The same techniques used to catch rainbow trout work well for cutthroats. They may be caught on a variety of flies and artificial lures but a live nightcrawler is hard to beat. Use light line and small hooks!

Desert Sucker

Abundant in the Bill William's, Gila, Salt and Verde River systems. Prefer rivers or streams that have deep and quiet, rocky or gravely pools. Intolerant of lake conditions created by dams. Spawning is from February to early July; Eggs are deposited and fertilized in gravely areas.

Fish on the bottom, in deeper pools of rivers and streams with worms or crickets.

Flathead Catfish

Found in the lower Colorado River near Yuma, Gila River, Salt River, Verde River systems and reservoirs. Found near cover, in deeper, slower moving pools of rivers. Often congregate in swift water below dams to feed on live fish. Flatheads spawn in spring or early summer, building nests in caves, depressions under rocks or undercut banks.

Live sunfish or carp, fished close to the bottom of deep pools or in swift water below a dam is effective.

Green Sunfish

Found in most warm water lakes and streams in Arizona and even in a few trout lakes in theWhite Mountains and Mogollon Rim. Prefer lakes with rocky substrate and piles of rubble, but can be found around brushy banks and cliffs.

Because of their highly predaceous and pugnacious nature they are one of the easiest fish to catch. They are always hungry and readily bite on small worms and insects.

Largemouth Bass

Found in the Colorado, Gila, lower Salt and lower VerdeRivers and their associated reservoirs. A warm water fish that prefers clear water with structure and cover. Generally, bass move to deep water during the day and return to the shallows to feed at night. Bass spawn from March through June.

Largemouth bass are caught on a variety of baits, both natural and artificial. Depending on the time of the year, bass can be caught in shallow water with a surface lure or deep with jigs or plastic worms. An angler should think structure when bass fishing. Bass concentrate around submerged trees, aquatic vegetation and underwater drop-offs.

Northern Pike

Found in LakeMary, MormonLake, StonemanLake, and LongLake, south of Flagstaff. Prefer shallow water and areas congested with aquatic weeds. Spawn just after ice thaws; Adhesive eggs simply scattered over the bottom or onto vegetation.

Effective lures and bait for pike are "LARGE" spoons, spinners, plugs or waterdogs. Fishing with minnows is unlawful in LakeMary, MormanLake, StonemanLake and LongLake. Northern pike have sharp teeth, so many anglers use a wire leader to prevent the line from being cut.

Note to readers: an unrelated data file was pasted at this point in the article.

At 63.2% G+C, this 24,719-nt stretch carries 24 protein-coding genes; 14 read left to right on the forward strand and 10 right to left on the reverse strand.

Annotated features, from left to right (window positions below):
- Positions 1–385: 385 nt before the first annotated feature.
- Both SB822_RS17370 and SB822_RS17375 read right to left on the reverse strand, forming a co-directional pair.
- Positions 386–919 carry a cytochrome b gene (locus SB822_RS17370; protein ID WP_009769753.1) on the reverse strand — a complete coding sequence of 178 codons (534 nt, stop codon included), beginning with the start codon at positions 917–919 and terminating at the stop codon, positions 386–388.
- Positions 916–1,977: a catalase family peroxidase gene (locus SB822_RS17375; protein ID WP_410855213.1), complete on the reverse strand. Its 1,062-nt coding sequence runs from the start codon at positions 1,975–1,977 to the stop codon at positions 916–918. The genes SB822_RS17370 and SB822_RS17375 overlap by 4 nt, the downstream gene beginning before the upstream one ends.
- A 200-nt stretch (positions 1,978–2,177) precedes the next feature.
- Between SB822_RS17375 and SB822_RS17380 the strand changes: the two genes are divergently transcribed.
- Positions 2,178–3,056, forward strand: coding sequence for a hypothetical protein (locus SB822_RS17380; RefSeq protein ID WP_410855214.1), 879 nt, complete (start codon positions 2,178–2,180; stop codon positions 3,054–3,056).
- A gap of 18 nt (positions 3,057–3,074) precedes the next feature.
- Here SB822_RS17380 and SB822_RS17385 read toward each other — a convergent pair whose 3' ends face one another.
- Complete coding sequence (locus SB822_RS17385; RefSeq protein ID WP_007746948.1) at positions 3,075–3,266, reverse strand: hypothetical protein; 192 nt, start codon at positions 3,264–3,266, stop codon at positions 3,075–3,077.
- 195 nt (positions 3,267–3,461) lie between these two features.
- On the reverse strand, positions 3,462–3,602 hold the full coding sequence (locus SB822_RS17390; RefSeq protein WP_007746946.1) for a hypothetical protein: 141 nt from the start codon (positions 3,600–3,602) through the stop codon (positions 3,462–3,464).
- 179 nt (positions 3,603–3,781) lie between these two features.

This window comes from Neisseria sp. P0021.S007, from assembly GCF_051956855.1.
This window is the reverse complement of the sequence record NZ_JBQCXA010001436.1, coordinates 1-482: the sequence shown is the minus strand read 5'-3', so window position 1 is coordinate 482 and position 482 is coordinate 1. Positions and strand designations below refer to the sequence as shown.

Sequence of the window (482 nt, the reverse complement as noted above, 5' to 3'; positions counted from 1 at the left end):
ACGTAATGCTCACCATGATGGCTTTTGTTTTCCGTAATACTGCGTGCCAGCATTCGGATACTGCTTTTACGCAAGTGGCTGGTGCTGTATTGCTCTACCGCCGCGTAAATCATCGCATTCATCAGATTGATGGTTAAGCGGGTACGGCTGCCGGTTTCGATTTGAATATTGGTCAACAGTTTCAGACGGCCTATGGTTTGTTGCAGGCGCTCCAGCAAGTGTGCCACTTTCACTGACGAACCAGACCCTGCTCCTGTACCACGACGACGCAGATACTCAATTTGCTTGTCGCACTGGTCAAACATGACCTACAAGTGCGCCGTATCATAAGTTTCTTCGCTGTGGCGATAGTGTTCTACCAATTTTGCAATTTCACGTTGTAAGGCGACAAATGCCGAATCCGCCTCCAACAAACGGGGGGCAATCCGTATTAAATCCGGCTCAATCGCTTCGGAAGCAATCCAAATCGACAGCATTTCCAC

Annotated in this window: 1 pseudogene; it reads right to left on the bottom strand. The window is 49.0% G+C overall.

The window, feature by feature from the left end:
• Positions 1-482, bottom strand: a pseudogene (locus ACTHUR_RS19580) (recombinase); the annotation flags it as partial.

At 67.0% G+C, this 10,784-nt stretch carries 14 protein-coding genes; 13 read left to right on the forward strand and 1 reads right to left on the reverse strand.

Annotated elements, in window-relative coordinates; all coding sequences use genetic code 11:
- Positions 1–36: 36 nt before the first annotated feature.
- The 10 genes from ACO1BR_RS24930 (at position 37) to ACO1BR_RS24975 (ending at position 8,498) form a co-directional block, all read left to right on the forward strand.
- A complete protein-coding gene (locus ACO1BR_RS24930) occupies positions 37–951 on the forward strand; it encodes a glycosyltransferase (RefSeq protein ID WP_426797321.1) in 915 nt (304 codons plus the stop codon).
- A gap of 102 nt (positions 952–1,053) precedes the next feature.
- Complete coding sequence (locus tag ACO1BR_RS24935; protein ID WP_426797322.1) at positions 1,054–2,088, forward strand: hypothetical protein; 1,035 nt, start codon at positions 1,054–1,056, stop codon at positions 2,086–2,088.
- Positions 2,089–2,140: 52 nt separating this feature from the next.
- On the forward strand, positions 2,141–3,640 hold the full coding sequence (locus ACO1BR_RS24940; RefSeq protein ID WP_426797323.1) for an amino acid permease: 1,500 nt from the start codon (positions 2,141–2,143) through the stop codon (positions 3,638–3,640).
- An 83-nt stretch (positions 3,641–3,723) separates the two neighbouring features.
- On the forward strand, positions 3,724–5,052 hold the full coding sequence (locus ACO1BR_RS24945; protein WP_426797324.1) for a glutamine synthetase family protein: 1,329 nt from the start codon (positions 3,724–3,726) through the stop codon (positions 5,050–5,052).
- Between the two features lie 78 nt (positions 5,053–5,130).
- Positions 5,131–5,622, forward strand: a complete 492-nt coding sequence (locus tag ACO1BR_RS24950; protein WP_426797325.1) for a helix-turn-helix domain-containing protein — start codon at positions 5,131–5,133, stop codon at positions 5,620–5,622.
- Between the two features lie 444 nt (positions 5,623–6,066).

Rainbow Trout

They are stocked in most lakes and streams where water temperatures do not exceed 68 degrees Fahrenheit.

Effective baits are worms, salmon eggs, powerbait, corn, cheese, marshmallows, artificial lures and flies. The number one key to successful trout fishing, is to use light line (4 to 6 pound) and small hooks (10-14 sizes), and small sinkers.

Redear Sunfish

Found statewide in warm water lakes, ponds and reservoirs. Prefer clear lakes with some aquatic vegetation; relate to deep bottom structure.

Redear seem to reject baits that offer resistance such as lead weights and bite gently. Fish with worms on the bottom, without weight or bobber, and simply allow the bait to lie motionless. Periodically move the bait a foot or so.

Roundtail Chub

Found in moderate-sized, perennial rivers throughout the state. Fish occupy pools and eddies, often concentrating in swift swirling water below rapids.

Roundtail chubs readily take artificial lures and bait and put up a strong fight. Effective lures and bait include, small spinners, spoons, flies, worms and crickets. Fishing with ultra-lite tackle and light line is an exciting way to fish for roundtail chub on an Arizona river.

Smallmouth Bass

They are abundant in the Verde River, Black River, ApacheLake and to some degree in Roosevelt Reservoir and LakePowell. They prefer rocky habitats in streams and lakes with clear waters.